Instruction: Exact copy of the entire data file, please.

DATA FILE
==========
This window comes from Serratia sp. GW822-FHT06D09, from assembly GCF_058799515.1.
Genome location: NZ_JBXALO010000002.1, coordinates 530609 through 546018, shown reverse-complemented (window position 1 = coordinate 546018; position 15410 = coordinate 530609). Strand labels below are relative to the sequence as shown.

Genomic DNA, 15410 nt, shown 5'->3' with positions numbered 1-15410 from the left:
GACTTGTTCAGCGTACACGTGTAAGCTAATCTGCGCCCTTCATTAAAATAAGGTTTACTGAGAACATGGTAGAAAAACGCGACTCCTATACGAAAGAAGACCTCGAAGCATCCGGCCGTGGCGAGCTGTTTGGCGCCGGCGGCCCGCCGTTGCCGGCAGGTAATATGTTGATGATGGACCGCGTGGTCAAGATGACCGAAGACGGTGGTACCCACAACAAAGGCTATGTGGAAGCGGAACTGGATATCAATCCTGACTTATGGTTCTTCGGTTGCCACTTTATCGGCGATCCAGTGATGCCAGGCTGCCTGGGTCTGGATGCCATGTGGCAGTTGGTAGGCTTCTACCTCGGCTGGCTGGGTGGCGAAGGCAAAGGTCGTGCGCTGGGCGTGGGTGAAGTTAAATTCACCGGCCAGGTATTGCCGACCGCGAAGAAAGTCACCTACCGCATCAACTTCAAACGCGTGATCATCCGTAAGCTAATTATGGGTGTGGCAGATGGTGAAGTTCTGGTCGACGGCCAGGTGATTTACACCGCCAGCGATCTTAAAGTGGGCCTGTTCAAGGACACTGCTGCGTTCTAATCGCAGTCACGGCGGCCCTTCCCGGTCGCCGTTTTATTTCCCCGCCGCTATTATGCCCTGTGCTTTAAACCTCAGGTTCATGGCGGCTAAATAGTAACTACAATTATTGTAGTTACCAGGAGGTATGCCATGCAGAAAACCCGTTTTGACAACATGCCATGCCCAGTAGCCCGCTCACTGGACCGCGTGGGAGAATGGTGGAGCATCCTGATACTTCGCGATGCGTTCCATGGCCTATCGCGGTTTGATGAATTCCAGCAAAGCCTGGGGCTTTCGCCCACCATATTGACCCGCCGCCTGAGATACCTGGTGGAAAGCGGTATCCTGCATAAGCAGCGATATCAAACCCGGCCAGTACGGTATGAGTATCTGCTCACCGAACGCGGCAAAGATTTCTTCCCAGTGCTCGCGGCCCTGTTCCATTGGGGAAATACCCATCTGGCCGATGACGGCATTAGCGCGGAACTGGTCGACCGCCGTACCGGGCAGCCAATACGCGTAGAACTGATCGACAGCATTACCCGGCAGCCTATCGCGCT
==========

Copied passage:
This window comes from Serratia sp. GW822-FHT06D09, from assembly GCF_058799515.1.
Genome location: NZ_JBXALO010000002.1, coordinates 530609 through 546018, shown reverse-complemented (window position 1 = coordinate 546018; position 15410 = coordinate 530609). Strand labels below are relative to the sequence as shown.

Genomic DNA, 15410 nt, shown 5'->3' with positions numbered 1-15410 from the left:
GACTTGTTCAGCGTACACGTGTAAGCTAATCTGCGCCCTTCATTAAAATAAGGTTTACTGAGAACATGGTAGAAAAACGCGACTCCTATACGAAAGAAGACCTCGAAGCATCCGGCCGTGGCGAGCTGTTTGGCGCCGGCGGCCCGCCGTTGCCGGCAGGTAATATGTTGATGATGGACCGCGTGGTCAAGATGACCGAAGACGGTGGTACCCACAACAAAGGCTATGTGGAAGCGGAACTGGATATCAATCCTGACTTATGGTTCTTCGGTTGCCACTTTATCGGCGATCCAGTGATGCCAGGCTGCCTGGGTCTGGATGCCATGTGGCAGTTGGTAGGCTTCTACCTCGGCTGGCTGGGTGGCGAAGGCAAAGGTCGTGCGCTGGGCGTGGGTGAAGTTAAATTCACCGGCCAGGTATTGCCGACCGCGAAGAAAGTCACCTACCGCATCAACTTCAAACGCGTGATCATCCGTAAGCTAATTATGGGTGTGGCAGATGGTGAAGTTCTGGTCGACGGCCAGGTGATTTACACCGCCAGCGATCTTAAAGTGGGCCTGTTCAAGGACACTGCTGCGTTCTAATCGCAGTCACGGCGGCCCTTCCCGGTCGCCGTTTTATTTCCCCGCCGCTATTATGCCCTGTGCTTTAAACCTCAGGTTCATGGCGGCTAAATAGTAACTACAATTATTGTAGTTACCAGGAGGTATGCCATGCAGAAAACCCGTTTTGACAACATGCCATGCCCAGTAGCCCGCTCACTGGACCGCGTGGGAGAATGGTGGAGCATCCTGATACTTCGCGATGCGTTCCATGGCCTATCGCGGTTTGATGAATTCCAGCAAAGCCTGGGGCTTTCGCCCACCATATTGACCCGCCGCCTGAGATACCTGGTGGAAAGCGGTATCCTGCATAAGCAGCGATATCAAACCCGGCCAGTACGGTATGAGTATCTGCTCACCGAACGCGGCAAAGATTTCTTCCCAGTGCTCGCGGCCCTGTTCCATTGGGGAAATACCCATCTGGCCGATGACGGCATTAGCGCGGAACTGGTCGACCGCCGTACCGGGCAGCCAATACGCGTAGAACTGATCGACAGCATTACCCGGCAGCCTATCGCGCT